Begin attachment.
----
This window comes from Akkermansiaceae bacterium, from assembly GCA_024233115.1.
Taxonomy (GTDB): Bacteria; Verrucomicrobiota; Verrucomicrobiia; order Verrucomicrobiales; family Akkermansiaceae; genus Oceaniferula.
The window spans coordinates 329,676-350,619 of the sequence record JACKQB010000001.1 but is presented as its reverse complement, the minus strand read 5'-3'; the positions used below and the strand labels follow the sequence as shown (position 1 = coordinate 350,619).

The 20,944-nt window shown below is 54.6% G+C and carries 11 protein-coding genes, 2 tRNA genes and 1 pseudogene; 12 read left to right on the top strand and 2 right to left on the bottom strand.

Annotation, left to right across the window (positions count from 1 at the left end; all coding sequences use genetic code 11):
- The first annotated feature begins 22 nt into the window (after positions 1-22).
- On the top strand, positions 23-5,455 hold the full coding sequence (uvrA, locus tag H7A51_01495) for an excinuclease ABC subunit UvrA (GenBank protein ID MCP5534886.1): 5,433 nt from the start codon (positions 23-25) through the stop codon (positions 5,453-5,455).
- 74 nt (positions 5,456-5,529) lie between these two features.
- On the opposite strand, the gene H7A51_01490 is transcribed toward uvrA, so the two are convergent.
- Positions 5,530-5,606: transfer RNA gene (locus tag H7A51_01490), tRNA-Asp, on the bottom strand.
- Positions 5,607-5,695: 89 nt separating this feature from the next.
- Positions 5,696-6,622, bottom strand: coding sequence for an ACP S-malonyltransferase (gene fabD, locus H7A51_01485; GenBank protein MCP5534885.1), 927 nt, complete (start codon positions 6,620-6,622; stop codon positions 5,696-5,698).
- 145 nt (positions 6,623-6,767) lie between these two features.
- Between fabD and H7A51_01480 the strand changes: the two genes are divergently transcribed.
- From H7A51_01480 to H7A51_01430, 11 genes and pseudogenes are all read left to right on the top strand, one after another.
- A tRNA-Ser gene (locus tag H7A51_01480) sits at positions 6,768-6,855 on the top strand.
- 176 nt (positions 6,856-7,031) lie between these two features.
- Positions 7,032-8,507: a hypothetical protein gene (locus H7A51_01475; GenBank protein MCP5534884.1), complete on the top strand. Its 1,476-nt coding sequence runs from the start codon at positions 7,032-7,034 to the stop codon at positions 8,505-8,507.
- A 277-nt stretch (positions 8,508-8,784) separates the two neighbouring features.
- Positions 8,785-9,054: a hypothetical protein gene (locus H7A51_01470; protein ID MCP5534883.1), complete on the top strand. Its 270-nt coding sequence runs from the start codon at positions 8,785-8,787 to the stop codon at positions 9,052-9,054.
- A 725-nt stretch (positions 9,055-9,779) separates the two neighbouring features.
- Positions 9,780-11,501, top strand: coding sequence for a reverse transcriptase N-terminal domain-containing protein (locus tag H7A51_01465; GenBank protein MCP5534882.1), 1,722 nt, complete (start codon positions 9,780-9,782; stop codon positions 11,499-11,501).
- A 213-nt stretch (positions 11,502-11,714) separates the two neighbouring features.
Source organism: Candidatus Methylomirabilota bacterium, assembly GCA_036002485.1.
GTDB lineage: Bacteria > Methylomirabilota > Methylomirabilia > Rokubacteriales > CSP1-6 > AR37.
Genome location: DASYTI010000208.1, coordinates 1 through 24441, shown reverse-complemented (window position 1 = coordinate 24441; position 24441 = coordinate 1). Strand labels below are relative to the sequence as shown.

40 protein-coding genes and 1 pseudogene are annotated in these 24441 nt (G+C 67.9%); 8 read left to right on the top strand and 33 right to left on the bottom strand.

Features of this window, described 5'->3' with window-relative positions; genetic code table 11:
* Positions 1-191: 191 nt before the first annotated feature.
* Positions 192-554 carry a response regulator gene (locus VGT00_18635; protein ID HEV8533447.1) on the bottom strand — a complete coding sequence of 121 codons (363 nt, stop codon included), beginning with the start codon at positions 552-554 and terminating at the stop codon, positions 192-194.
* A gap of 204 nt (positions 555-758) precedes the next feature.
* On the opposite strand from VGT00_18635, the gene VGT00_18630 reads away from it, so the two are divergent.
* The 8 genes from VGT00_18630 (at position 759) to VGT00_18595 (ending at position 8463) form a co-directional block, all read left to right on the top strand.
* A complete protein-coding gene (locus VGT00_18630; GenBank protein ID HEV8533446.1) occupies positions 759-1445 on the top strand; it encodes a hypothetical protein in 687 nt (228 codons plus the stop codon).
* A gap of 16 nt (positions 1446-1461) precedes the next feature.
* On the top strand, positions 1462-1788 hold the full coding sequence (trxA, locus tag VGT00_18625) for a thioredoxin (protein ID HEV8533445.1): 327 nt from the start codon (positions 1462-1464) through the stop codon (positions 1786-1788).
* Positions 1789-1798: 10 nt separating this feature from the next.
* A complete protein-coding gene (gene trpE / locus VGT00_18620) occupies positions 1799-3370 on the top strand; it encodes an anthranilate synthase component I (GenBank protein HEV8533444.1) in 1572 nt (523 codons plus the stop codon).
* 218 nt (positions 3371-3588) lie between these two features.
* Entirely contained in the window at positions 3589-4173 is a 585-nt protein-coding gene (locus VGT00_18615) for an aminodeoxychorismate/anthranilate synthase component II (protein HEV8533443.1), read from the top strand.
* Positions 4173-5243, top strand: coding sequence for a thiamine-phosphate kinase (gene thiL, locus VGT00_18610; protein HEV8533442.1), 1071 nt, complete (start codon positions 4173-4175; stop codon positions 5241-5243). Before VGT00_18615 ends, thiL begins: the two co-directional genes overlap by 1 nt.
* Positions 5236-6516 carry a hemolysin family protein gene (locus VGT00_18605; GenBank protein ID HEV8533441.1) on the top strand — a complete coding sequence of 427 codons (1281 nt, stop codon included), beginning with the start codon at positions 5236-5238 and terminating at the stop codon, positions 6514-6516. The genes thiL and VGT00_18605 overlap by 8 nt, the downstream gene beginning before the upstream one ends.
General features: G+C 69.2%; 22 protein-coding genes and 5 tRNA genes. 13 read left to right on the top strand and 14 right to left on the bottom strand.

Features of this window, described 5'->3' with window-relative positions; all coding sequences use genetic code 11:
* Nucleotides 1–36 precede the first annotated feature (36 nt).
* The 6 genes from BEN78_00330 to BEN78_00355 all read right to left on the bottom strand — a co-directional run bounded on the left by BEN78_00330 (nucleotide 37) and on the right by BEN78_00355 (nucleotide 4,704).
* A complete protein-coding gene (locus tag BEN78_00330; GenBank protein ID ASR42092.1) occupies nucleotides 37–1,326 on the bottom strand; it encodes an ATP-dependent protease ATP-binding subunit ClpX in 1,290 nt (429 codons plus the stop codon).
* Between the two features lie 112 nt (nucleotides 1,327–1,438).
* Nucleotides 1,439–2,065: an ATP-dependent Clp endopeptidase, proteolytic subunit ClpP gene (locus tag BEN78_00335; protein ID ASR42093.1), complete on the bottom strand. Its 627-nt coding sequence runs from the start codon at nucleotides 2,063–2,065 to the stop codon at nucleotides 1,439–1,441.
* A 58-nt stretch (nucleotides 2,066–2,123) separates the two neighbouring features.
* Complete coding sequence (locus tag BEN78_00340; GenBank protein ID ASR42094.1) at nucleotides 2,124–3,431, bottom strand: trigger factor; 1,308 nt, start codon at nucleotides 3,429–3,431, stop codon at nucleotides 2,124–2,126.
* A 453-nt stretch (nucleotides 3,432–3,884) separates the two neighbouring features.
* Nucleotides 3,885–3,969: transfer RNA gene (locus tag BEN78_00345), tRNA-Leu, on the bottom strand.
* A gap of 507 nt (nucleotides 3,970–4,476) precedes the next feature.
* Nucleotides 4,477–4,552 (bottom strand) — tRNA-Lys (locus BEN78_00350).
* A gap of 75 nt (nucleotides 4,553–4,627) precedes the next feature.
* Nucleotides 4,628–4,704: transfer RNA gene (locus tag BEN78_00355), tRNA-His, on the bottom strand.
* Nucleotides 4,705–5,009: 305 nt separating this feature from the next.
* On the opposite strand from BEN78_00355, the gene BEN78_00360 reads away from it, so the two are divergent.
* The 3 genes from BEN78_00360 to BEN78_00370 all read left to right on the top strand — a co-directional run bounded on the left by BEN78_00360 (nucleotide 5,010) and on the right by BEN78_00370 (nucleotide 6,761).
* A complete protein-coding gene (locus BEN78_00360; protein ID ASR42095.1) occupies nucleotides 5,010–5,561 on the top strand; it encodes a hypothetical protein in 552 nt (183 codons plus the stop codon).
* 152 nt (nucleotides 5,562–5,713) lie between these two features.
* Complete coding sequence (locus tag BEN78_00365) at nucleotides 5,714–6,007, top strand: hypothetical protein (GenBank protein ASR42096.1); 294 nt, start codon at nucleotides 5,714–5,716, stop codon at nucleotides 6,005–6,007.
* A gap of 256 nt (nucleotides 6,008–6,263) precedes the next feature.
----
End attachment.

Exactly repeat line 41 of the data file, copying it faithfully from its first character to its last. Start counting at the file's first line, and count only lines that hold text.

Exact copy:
* Positions 4173-5243, top strand: coding sequence for a thiamine-phosphate kinase (gene thiL, locus VGT00_18610; protein HEV8533442.1), 1071 nt, complete (start codon positions 4173-4175; stop codon positions 5241-5243). Before VGT00_18615 ends, thiL begins: the two co-directional genes overlap by 1 nt.